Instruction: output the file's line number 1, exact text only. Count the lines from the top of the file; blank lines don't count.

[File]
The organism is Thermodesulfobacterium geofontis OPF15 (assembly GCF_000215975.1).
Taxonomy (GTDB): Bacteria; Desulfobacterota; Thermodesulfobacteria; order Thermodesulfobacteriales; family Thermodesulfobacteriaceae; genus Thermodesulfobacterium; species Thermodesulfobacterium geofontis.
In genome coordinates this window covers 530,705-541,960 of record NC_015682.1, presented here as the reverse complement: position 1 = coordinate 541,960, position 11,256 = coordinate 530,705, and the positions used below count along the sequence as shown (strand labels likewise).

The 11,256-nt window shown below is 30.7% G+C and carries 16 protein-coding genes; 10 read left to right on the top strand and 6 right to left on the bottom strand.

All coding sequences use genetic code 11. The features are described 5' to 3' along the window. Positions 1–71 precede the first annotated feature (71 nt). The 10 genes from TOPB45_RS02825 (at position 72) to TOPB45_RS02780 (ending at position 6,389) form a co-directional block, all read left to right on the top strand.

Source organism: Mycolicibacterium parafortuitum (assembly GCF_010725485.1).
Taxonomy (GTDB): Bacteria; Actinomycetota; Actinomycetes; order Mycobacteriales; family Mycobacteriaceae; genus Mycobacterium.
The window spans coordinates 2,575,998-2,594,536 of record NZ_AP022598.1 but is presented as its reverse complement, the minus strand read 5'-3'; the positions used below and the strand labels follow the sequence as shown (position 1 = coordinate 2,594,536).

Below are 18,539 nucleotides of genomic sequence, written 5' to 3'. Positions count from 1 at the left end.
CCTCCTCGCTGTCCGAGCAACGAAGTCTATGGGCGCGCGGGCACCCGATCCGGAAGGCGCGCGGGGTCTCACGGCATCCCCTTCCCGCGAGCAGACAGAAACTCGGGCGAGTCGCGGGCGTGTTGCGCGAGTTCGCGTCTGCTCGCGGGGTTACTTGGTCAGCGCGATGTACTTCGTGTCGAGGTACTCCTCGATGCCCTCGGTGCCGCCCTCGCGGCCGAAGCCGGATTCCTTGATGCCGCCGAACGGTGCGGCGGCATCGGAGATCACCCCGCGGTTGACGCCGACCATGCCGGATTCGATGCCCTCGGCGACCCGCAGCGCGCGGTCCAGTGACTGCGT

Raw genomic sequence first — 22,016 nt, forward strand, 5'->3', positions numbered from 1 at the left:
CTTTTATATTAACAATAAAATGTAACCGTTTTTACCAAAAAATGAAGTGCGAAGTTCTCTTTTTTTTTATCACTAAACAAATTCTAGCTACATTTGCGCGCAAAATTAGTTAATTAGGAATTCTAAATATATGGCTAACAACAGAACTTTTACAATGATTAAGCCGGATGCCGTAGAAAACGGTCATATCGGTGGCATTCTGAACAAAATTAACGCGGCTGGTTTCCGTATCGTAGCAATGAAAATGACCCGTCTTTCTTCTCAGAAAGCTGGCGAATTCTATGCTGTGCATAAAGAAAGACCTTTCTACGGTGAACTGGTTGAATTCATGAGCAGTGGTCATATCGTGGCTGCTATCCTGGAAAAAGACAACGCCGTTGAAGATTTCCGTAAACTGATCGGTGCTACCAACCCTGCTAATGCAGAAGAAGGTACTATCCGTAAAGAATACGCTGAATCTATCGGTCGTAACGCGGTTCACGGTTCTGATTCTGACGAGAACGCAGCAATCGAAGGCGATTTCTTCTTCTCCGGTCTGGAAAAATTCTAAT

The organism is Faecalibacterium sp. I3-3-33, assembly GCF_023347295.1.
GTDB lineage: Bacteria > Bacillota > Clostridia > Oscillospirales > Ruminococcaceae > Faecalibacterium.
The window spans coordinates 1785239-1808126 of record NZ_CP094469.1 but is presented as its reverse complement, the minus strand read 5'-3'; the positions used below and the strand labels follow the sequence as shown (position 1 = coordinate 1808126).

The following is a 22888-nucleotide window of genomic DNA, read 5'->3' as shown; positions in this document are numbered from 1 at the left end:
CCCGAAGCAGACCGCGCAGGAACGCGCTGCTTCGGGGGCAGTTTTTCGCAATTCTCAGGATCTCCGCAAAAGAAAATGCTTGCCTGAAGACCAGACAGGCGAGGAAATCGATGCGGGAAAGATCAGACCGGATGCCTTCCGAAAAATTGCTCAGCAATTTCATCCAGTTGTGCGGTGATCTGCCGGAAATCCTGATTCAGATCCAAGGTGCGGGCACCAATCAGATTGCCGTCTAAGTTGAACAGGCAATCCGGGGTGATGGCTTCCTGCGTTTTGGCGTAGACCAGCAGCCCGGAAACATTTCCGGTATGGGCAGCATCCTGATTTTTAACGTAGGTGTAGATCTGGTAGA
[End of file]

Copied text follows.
The organism is Thermodesulfobacterium geofontis OPF15 (assembly GCF_000215975.1).